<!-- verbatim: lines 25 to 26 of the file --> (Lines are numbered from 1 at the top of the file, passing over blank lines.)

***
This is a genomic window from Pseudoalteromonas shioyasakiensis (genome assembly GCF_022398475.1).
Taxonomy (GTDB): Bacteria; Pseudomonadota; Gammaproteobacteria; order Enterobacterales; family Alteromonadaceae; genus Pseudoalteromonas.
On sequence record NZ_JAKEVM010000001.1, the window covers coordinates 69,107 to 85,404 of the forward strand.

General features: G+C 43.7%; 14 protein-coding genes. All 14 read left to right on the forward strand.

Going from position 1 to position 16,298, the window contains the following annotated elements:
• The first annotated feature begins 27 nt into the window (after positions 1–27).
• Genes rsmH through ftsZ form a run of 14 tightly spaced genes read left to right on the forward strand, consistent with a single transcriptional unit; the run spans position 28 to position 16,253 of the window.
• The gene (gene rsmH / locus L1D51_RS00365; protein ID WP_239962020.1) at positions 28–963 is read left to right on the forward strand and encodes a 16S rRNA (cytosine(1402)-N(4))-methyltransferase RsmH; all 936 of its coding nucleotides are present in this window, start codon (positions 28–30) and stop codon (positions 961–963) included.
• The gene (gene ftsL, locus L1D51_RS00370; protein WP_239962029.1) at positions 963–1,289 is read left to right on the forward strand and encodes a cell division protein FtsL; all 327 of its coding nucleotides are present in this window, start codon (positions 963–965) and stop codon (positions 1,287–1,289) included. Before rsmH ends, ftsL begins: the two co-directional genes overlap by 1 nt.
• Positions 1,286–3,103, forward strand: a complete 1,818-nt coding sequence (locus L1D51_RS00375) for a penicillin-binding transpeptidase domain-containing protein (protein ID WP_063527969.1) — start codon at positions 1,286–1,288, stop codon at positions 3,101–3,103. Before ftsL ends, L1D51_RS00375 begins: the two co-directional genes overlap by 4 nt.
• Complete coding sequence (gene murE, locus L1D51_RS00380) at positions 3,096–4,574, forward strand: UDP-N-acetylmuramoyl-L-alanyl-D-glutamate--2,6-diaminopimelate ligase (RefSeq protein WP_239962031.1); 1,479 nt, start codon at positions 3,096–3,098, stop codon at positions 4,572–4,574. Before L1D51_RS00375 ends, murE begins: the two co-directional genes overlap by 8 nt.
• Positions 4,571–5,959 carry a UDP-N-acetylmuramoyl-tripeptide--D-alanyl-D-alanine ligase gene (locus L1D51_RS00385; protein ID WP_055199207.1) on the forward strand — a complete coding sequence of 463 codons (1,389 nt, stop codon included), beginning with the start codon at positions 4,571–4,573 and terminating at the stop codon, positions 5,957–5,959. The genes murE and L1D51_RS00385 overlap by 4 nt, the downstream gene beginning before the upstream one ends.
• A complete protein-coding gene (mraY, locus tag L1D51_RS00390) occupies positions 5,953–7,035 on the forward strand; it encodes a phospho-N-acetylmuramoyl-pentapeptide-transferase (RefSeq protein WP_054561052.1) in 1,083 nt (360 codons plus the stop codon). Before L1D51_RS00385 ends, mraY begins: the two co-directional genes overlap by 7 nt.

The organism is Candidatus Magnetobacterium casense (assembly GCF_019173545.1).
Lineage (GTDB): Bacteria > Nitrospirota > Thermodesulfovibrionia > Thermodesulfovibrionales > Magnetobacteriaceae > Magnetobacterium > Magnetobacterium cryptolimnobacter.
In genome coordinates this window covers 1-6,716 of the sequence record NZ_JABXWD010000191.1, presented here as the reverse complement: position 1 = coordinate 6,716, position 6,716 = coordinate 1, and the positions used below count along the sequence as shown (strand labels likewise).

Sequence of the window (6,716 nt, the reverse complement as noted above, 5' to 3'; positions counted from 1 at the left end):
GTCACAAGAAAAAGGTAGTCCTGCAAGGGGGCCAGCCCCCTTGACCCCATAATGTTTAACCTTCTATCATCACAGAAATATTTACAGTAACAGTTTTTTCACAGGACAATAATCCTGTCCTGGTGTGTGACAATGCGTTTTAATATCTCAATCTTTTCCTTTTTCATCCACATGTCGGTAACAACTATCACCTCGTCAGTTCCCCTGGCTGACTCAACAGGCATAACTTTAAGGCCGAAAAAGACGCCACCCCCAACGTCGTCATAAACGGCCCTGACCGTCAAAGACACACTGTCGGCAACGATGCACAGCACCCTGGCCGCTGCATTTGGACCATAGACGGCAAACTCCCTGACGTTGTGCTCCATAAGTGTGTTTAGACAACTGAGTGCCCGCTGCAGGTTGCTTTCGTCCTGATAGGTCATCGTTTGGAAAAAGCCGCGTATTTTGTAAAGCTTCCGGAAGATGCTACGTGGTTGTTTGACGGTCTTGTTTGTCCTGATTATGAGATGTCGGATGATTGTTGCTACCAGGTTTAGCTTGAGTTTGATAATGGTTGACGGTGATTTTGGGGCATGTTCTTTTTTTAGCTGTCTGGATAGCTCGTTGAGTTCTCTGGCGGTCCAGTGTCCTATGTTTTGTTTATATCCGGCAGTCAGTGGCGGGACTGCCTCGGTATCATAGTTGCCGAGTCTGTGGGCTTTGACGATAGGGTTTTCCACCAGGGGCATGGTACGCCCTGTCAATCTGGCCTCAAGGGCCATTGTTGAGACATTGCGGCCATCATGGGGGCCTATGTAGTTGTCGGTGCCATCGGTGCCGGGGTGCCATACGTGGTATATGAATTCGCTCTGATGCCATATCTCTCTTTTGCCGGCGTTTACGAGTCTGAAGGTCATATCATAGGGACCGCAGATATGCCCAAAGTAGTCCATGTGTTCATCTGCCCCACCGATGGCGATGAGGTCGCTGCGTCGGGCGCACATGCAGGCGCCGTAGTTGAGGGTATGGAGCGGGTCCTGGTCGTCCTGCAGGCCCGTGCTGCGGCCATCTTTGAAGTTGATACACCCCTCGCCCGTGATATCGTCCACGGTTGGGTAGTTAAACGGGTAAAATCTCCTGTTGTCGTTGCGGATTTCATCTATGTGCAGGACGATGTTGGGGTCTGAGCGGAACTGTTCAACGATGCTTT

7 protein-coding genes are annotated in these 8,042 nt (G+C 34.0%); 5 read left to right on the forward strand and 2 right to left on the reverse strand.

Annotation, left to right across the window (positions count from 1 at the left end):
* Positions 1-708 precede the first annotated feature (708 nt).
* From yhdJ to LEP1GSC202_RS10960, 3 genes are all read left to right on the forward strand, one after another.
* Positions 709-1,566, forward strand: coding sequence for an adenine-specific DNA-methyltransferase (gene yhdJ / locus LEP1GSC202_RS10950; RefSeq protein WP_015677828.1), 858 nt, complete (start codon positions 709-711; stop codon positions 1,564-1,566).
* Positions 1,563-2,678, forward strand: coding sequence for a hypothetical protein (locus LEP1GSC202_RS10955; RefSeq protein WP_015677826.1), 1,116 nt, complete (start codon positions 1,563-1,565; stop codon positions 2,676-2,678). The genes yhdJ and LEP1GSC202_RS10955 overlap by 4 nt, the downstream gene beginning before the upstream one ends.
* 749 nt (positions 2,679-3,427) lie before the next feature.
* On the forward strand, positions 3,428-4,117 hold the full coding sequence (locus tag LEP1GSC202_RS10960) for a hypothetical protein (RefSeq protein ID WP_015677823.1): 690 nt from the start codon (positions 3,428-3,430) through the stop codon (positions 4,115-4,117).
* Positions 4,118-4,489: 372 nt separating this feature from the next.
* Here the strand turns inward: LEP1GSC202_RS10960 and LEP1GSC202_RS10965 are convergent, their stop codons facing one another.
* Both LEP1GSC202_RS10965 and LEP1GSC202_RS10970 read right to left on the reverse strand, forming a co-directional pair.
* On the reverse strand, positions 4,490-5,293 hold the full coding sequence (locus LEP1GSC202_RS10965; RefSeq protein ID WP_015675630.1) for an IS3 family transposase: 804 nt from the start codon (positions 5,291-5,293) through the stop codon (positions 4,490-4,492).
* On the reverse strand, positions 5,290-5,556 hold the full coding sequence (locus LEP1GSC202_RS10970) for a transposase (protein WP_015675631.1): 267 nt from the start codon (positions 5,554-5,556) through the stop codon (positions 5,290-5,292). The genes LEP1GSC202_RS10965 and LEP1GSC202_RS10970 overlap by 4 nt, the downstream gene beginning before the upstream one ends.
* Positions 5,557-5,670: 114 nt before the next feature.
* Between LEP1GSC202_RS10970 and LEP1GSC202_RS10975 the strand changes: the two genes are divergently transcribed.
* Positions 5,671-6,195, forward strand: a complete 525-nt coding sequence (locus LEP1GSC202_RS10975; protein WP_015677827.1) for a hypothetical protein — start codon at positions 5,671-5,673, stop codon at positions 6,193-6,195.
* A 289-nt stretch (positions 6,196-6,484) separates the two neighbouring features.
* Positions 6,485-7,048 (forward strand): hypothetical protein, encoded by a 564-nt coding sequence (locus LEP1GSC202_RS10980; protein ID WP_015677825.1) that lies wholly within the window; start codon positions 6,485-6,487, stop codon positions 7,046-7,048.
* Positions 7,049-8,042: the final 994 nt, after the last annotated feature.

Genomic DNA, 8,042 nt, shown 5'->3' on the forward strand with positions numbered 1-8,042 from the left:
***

* 749 nt (positions 2,679-3,427) lie before the next feature.
* On the forward strand, positions 3,428-4,117 hold the full coding sequence (locus tag LEP1GSC202_RS10960) for a hypothetical protein (RefSeq protein ID WP_015677823.1): 690 nt from the start codon (positions 3,428-3,430) through the stop codon (positions 4,115-4,117).